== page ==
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Top tips for advancing the nursing profession and your career


iStockphoto | ThinkStock + Scrubs

iStockphoto | ThinkStock + Scrubs

You’ve finally graduated and landed your first job. Things are going well…but now what? Do you choose a speciality, look into jobs at other hospitals, go for another degree? It’s all up to you–which can be freeing or nerve-racking, depending on how you look at it!

Your choices will help make up what kind of career you ultimately have, and in some ways will affect the greater career of nursing at large. As Brittney from The Nerdy Nurse says, “the future of nursing and your personal nursing career is in your hands.”

Check out some of her inspiring tips for motivation and incentive as you move forward in your own career path!


The first step to accomplishing any goal is having motivation. What motivates people to complete a task determines the quality of the harvest they will reap. Determine what your motivation for wanting to advance your nursing career is and that will determine the success you will have. Take a moment to look at where you are in your nursing career. 

Are you completely happy? 

If yes, I humbly ask you to not continue to read the rest of this post. Happiness in life is a joy often pushed aside, and I encourage you to take full advantage of every opportunity for it that presents itself. If no, please continue.

Why do you want to advance your nursing career? What will it do for you? What will it help you do for others? Will it make you happy? How will it affect your family? Will it change you? Will it make you better? Do want to something more?

Answer these questions. Think seriously about the answers. Critical thinking is not a new idea to nurses, however, it seems that nurses often do not apply these skills to their own lives and goals. There is no set path for anyone. Whether you are an RN, LPN, student nurse, CNA, APN, BSN, MSN, ADN, CRNA, and so on, the next step in your career is yours to take and yours alone. 

Take a minute, breathe, and think. 


Depending on your current level of education, there are a variety of options to further it. As nurses, we owe it to our patients to stay informed on current information, new technologies, and policies. Many states require CEs. In Georgia, where I happen to reside, they do not. However, there are a multitude of resources that are available to you online to gain continuing education credits, as well as a wealth of reputable articles that can expand your practical knowledge and critical thinking.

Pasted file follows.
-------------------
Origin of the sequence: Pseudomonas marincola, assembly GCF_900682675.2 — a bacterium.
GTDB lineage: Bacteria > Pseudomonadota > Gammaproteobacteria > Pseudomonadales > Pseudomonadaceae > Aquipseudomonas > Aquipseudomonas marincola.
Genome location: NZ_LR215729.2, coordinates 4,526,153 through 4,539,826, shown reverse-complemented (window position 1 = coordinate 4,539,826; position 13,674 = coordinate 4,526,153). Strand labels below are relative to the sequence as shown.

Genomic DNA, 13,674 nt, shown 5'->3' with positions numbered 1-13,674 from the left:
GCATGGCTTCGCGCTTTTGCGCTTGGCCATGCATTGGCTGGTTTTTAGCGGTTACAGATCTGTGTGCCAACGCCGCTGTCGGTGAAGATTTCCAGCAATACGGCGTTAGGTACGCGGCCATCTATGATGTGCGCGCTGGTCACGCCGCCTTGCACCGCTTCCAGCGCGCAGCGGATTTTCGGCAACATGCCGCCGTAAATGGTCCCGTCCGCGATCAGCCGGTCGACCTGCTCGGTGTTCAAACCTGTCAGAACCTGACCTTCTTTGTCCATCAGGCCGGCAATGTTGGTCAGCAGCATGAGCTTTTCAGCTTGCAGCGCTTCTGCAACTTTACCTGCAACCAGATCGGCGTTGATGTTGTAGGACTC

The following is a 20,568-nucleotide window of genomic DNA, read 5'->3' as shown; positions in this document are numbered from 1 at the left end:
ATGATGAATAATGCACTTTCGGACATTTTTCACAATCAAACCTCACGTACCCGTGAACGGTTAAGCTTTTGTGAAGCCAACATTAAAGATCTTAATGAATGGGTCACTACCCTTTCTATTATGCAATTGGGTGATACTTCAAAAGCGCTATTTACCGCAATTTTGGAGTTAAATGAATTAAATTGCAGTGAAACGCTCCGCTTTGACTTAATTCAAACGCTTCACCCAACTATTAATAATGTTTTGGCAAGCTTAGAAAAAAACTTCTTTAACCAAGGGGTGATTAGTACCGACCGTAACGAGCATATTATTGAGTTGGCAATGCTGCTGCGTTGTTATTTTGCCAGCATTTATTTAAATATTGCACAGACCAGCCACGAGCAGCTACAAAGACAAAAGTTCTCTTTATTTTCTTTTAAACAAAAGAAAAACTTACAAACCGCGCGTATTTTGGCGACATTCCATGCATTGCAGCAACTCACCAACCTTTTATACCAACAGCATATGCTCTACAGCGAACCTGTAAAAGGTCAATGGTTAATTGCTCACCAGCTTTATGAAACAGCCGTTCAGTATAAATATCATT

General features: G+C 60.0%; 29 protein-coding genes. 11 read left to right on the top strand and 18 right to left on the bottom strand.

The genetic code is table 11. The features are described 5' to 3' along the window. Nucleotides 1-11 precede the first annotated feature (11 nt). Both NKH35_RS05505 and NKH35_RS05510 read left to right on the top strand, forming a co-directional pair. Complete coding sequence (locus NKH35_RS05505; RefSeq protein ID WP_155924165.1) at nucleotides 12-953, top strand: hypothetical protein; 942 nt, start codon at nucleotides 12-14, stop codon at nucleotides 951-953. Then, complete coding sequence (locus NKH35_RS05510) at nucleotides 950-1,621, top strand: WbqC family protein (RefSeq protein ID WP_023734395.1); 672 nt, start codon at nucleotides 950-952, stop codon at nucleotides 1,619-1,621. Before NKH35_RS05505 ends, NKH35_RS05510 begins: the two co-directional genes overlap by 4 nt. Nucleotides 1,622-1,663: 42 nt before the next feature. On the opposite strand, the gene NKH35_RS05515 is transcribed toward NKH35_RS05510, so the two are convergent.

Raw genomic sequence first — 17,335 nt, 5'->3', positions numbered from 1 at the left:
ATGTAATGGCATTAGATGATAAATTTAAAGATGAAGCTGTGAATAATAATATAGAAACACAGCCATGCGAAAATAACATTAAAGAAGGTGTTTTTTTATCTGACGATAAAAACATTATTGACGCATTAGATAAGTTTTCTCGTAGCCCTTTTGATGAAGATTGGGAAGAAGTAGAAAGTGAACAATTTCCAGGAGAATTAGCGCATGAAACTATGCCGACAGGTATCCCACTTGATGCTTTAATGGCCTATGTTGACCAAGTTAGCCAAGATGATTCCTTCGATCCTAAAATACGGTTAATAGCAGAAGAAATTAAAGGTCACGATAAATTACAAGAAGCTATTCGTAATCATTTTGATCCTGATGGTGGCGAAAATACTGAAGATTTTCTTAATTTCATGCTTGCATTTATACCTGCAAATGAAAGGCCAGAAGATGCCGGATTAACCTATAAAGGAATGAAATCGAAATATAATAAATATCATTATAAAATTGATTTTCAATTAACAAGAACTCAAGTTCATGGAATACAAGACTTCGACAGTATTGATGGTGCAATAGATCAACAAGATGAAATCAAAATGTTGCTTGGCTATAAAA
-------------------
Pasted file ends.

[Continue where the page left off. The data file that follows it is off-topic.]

Remember, we must never stop learning. A nurse who knows everything is a very dangerous nurse. This is a very handy list of nursing credentials that has various certifications, degrees and licensees listed. It is really interesting to see just how many things nurses do! We certainly have a lot of specialties. Of course, advancing your career may also require additional college time. But don’t fret, the hard part is really over, and it’s nothing like the hoops of nursing school. The majority of programs offered are available mostly only, may or may not require clinical time and give a variety of options.

Some of the frameworks available include:

  • LPN – ADN, LPN – BSN
  • ADN – BSN,  ADN –MSN,  ADN – APN
  • as well as specialist tracts in various areas including: NP, CRNA, midwife, etc.

Keep in mind also, that financial aid is almost always available, and many employers offer tuition reimbursement. Most facilities want you to continue your education as it makes you a better nurse and also looks extremely good on all those fancy reports they generate.

Cheerlead for your profession